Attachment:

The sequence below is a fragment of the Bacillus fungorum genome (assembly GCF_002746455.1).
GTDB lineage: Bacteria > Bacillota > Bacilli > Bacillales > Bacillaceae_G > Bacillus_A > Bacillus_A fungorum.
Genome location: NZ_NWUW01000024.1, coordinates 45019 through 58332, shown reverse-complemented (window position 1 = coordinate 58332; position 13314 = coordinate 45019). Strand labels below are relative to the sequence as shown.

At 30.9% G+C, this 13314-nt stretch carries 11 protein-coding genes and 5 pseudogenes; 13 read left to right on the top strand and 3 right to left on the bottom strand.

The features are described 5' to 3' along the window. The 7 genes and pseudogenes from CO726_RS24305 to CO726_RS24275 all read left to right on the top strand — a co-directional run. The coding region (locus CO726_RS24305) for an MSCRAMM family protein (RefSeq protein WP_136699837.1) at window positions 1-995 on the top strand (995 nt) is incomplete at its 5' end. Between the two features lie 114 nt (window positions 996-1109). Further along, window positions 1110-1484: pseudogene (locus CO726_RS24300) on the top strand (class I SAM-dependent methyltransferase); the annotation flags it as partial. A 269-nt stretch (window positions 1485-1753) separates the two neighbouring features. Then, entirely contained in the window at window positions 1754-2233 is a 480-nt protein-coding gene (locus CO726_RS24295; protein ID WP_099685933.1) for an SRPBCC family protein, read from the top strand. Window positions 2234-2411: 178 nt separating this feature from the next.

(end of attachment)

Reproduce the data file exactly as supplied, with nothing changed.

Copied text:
The sequence below is a fragment of the Bacillus fungorum genome (assembly GCF_002746455.1).
GTDB lineage: Bacteria > Bacillota > Bacilli > Bacillales > Bacillaceae_G > Bacillus_A > Bacillus_A fungorum.
Genome location: NZ_NWUW01000024.1, coordinates 45019 through 58332, shown reverse-complemented (window position 1 = coordinate 58332; position 13314 = coordinate 45019). Strand labels below are relative to the sequence as shown.

At 30.9% G+C, this 13314-nt stretch carries 11 protein-coding genes and 5 pseudogenes; 13 read left to right on the top strand and 3 right to left on the bottom strand.

The features are described 5' to 3' along the window. The 7 genes and pseudogenes from CO726_RS24305 to CO726_RS24275 all read left to right on the top strand — a co-directional run. The coding region (locus CO726_RS24305) for an MSCRAMM family protein (RefSeq protein WP_136699837.1) at window positions 1-995 on the top strand (995 nt) is incomplete at its 5' end. Between the two features lie 114 nt (window positions 996-1109). Further along, window positions 1110-1484: pseudogene (locus CO726_RS24300) on the top strand (class I SAM-dependent methyltransferase); the annotation flags it as partial. A 269-nt stretch (window positions 1485-1753) separates the two neighbouring features. Then, entirely contained in the window at window positions 1754-2233 is a 480-nt protein-coding gene (locus CO726_RS24295; protein ID WP_099685933.1) for an SRPBCC family protein, read from the top strand. Window positions 2234-2411: 178 nt separating this feature from the next.